New Pain Med Zohydro Could Be Deadly

Doctors, Drug Counselors Concerned

Stacy M. Brown | 3/12/2014, 3 p.m.
A recent news headline referred to Zohydro, the painkiller released by the FDA, "America's Deadliest New Drug."
Courtesy photo

Some are calling a new pain medication frightening and fatal.

A recent news headline referred to Zohydro, the painkiller released by the Food and Drug Administration (FDA), “America’s Deadliest New Drug.”

“While the drug may have been created for legitimate medical use, like other powerful painkillers, it is likely to find its way into the street market where it will become the new drug of choice for many,” said Ron Clark, executive director of Regional Addiction Prevention, Inc., (RAP), which has provided substance-abuse treatment and medical services to those in need of help for more than 43 years.

Located in the Calvin W. Rolark Center in Northeast, the RAP campus also includes a 40-bed residential treatment facility, emergency shelter and transitional housing for persons living with HIV/AIDS.

“The population we serve have few choices,” Clark said. “A large number are homeless, many others are plagued with numerous health challenges along with alcohol and drug addiction. Once they leave a supportive environment like RAP, it is always difficult for them to maintain sobriety.”

With a new and seductive substance now available, Clark said their challenges will only become more pronounced.

“If the reports of the power of this drug, Zohydro, are true, that it’s many times more addictive than OxyContin, in short order, we could be looking at a public health emergency,” Clark said.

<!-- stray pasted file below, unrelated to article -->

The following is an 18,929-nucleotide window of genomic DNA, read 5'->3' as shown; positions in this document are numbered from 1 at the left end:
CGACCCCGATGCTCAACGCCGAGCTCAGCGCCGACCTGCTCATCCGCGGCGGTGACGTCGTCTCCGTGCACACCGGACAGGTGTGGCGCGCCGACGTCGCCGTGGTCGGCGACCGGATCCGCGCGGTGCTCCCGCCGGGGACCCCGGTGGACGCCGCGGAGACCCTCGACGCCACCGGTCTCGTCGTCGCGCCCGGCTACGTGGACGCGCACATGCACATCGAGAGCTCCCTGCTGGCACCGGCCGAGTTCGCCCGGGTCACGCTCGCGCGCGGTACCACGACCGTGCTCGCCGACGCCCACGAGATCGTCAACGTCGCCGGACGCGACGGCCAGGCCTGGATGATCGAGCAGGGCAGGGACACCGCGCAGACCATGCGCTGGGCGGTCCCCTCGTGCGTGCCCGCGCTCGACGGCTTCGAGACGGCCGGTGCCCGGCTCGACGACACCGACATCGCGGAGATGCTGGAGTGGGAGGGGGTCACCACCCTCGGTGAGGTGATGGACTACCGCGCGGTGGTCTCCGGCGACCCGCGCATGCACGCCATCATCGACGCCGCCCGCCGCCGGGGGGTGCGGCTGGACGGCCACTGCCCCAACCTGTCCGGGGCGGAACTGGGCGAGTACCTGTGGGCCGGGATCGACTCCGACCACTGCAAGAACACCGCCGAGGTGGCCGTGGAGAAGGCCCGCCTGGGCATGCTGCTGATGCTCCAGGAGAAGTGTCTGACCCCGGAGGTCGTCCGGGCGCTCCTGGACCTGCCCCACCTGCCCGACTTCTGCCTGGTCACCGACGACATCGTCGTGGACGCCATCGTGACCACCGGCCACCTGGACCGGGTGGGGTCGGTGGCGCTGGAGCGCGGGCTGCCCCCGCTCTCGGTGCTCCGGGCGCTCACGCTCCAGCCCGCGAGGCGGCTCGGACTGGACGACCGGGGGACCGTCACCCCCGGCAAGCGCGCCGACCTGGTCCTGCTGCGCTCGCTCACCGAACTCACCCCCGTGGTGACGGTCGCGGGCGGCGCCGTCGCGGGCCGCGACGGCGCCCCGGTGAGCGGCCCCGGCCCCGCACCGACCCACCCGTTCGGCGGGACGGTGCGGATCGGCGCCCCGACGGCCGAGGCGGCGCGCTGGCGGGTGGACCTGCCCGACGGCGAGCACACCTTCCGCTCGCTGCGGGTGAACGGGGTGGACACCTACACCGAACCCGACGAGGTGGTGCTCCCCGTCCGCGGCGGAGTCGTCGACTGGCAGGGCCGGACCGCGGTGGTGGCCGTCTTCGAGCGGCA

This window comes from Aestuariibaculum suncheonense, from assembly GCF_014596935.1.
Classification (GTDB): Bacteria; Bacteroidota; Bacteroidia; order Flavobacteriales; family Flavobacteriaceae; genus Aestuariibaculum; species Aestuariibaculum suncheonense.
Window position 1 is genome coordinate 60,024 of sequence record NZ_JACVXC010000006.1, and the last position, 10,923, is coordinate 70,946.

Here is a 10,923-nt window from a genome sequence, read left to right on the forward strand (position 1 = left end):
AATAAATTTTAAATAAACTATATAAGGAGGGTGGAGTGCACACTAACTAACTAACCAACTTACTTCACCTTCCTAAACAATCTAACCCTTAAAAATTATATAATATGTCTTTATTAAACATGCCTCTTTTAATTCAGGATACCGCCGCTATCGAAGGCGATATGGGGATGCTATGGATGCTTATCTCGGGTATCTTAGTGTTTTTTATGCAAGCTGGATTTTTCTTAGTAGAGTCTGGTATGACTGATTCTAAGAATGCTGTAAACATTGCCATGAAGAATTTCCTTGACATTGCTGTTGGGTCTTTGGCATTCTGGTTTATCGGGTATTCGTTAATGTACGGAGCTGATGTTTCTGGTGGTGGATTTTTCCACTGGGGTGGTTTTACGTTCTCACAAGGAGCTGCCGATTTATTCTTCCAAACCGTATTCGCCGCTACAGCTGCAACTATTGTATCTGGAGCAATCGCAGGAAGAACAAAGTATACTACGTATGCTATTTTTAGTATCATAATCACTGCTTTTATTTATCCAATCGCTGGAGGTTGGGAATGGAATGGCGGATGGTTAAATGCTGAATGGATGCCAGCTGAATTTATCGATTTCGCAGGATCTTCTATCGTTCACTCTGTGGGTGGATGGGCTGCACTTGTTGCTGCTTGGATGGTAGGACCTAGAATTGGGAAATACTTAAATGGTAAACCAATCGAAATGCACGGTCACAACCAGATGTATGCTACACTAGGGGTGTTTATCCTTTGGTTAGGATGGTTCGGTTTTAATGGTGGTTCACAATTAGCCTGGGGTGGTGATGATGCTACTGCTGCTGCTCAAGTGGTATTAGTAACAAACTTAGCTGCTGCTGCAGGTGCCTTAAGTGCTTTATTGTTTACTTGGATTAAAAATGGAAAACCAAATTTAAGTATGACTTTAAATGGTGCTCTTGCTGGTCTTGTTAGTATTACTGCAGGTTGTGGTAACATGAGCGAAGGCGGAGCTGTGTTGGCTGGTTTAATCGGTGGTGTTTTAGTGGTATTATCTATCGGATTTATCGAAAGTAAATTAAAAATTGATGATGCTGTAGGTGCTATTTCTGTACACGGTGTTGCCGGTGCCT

What makes the drug more powerful than OxyContin or other painkillers such as hydrocodone is that the drug has no formulation; it doesn’t contain acetaminophen or Tylenol, said Dr. Jonathan Golden, a chief medical executive for Chronic Disease and Medicine Service Line in Pennsylvania.

The drug, which hits pharmacies in the Greater Washington, D.C. Metropolitan Area this month, is very potent and physicians must be vigilant when prescribing it, Golden said.

“I do think that there’s an alternative to Zohydro out there. However, if patients follow what’s prescribed by their physicians, who need to be very clear about the dangers of the drug, then they should be OK,” Golden said.

Zohydro is an extended-release, oral form of hydrocodone which is generally administered intravenously in a hospital setting.

It should only be prescribed for the management of pain severe enough to require daily, around-the-clock, long-term pain treatment.

While other painkillers such as Vicodin comes in doses of 5, 7.5, and 10 milligrams of hydrocodone along with 300 milligrams of acetaminophen, Zohydro will be dispensed in doses of 10, 15, 20, 30, 40 and 50 milligram capsules without any acetaminophen, an ingredient which health officials said could cause liver damage if taken in high amounts.

The drug should be prescribed only when alternative treatment options are inadequate, according to a statement from the pill’s maker, Zogenix.

“We do not expect the introduction of Zohydro to increase the overall use of opioids [or tablets],” said Dr. Brad Galer, executive vice president and chief medical officer at Zogenix in San Diego.

“In fact, prescription data from the last five years shows that total use of extended release opioids is constant and independent of new entrants to the market,” he said.